Choosing between Kyoko and Misako doesn’t necessarily come with many differences aside from obvious cosmetics and their unique pixel animations in how they punch, kick, and stomp various enemies. Now, with any standard beat ‘em up, it would seem that the combat here wouldn’t be really deep. Well, surprisingly enough, as you level up either Kyoko or Misako, you are able to buy new moves from the Dojo’s located throughout River City. These moves can lead to some incredibly satisfying combos while also looking great in their 16-bit pixelated aesthetic. Although, I did find myself a little frustrated trying to execute some of these if I were to be ganged up by more than three enemies on screen. But, if you do find yourself in a pickle, you can always recruit an enemy when they’ve begged for mercy after an ole fashioned beat down. These recruits aren’t necessarily by your side at all times on screen but rather can be called upon with a simple button press for a quick assist. All that aside, from volleyball spikes to a literal rainbow-infused dab, the moves you obtain from the Dojo are enough to make you crack a smile as they play out.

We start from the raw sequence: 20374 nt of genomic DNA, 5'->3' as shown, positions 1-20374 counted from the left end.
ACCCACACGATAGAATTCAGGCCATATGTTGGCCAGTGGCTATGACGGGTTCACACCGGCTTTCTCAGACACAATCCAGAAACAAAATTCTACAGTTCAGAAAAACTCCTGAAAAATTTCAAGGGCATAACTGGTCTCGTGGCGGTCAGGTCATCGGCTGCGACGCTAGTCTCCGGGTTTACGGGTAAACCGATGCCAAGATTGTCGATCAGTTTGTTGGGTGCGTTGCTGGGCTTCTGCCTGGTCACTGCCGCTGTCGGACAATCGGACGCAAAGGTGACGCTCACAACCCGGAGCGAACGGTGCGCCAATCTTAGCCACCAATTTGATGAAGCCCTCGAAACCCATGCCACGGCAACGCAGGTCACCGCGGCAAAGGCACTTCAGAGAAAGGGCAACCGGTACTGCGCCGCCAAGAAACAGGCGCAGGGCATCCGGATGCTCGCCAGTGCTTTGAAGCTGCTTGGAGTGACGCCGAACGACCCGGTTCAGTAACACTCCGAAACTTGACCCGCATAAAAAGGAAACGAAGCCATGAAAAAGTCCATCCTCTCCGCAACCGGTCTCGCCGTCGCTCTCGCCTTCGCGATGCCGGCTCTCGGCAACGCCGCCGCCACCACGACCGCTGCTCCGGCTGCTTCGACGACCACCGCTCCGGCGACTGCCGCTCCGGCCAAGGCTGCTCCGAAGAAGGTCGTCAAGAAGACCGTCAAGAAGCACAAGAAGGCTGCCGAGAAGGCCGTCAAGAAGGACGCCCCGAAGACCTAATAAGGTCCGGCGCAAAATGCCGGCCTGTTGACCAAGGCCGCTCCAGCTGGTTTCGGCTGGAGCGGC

Aside from the varying moves, you get to purchase, you also have items to help boost your power and stamina. These perks can either be increasing the chances of defeating an enemy with one hit or increased damage against male or female foes. The only downside to this is that you can only apply two of these items at a time. Back on the subject of combat, I will say it should be noted that there are two ways to approach. One is either mindless button mashing or putting together well-placed combos to ease your way through wave after wave of enemies. The former may be the easy out for the early going, yet the latter proves to be the most effective when the difficulty ramps up. This is evident especially during boss battles, which ebb and flow between beatable with easy patterns to rage-inducing with little room for error. Also, it doesn’t help that your quick attack is mapped to the Y button, which also is used to enter and exit different points of each area. There are many moments where I found myself fighting enemies at one corner of a level only to hit said button and exit out of battle onto the next screen to simply start over again. It’s an annoyance, yes, but one where I had to watch out for myself when backtracking to get cash or level up either Kyoko or Misako.